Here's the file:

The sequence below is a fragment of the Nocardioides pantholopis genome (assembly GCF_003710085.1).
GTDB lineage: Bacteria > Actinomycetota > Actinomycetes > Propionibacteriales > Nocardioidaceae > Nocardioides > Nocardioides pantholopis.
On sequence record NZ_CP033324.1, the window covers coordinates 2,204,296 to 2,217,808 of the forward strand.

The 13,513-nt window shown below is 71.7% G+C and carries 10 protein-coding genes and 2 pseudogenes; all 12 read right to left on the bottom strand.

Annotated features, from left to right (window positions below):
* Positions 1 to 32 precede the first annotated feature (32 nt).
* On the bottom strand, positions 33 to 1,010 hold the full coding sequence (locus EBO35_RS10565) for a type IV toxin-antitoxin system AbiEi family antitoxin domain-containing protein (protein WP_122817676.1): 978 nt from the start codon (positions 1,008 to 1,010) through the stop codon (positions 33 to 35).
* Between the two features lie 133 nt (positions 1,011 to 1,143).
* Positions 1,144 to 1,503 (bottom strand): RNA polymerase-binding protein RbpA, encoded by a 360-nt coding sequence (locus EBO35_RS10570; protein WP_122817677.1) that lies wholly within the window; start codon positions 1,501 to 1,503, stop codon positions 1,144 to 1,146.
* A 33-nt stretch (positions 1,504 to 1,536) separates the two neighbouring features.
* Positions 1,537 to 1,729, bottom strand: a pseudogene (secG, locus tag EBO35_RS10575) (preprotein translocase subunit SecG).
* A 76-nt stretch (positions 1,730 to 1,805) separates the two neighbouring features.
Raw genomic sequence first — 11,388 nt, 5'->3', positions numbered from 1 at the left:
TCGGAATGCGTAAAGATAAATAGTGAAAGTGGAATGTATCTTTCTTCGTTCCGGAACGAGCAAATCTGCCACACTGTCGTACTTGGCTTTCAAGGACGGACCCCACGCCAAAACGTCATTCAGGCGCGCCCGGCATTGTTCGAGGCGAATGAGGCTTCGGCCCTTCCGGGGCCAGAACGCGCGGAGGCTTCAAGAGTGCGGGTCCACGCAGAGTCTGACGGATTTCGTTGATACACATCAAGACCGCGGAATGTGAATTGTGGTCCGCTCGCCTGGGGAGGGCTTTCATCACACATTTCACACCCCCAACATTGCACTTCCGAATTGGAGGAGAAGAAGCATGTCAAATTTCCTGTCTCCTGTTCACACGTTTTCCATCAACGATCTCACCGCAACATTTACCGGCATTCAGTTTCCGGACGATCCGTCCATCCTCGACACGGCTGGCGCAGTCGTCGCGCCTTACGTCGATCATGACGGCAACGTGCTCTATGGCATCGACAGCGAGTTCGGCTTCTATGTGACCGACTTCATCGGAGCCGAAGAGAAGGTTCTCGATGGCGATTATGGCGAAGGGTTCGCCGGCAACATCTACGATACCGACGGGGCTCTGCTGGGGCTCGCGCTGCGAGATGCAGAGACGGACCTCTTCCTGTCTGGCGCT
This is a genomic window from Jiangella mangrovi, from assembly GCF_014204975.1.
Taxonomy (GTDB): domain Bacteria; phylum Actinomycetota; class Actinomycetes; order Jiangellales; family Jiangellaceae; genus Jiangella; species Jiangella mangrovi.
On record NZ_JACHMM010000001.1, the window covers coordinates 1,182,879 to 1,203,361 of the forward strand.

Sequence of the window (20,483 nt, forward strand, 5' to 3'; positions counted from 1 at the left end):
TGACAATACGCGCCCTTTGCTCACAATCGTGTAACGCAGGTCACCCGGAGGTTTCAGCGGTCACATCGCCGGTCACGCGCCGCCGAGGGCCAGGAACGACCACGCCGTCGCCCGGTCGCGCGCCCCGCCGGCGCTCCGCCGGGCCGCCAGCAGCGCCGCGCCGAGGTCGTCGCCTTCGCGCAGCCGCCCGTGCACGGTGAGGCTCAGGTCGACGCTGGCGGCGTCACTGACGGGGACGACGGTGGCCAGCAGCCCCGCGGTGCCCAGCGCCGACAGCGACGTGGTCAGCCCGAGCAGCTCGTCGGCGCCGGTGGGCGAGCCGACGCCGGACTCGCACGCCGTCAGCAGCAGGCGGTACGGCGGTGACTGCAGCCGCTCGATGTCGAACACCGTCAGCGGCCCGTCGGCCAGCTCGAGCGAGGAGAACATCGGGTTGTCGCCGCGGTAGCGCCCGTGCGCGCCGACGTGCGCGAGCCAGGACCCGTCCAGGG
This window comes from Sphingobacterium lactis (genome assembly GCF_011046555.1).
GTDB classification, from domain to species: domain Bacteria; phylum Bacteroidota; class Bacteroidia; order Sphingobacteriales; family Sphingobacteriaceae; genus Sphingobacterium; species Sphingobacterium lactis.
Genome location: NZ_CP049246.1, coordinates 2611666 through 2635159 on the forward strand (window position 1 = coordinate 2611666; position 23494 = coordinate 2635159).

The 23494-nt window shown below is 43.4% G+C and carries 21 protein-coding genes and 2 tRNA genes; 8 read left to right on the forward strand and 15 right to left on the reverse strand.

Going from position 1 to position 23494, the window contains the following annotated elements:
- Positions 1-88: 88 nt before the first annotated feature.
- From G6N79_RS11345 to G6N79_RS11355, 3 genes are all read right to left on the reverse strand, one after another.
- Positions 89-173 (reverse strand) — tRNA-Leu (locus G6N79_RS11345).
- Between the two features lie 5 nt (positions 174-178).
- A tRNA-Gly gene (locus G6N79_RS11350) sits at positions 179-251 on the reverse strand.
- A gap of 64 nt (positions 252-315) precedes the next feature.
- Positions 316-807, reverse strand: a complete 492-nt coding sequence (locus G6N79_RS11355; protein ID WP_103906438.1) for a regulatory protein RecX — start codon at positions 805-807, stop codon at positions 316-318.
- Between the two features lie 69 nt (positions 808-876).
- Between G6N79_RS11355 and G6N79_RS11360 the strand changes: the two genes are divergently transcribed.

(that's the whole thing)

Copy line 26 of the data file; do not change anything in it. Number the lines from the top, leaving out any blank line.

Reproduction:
- From G6N79_RS11345 to G6N79_RS11355, 3 genes are all read right to left on the reverse strand, one after another.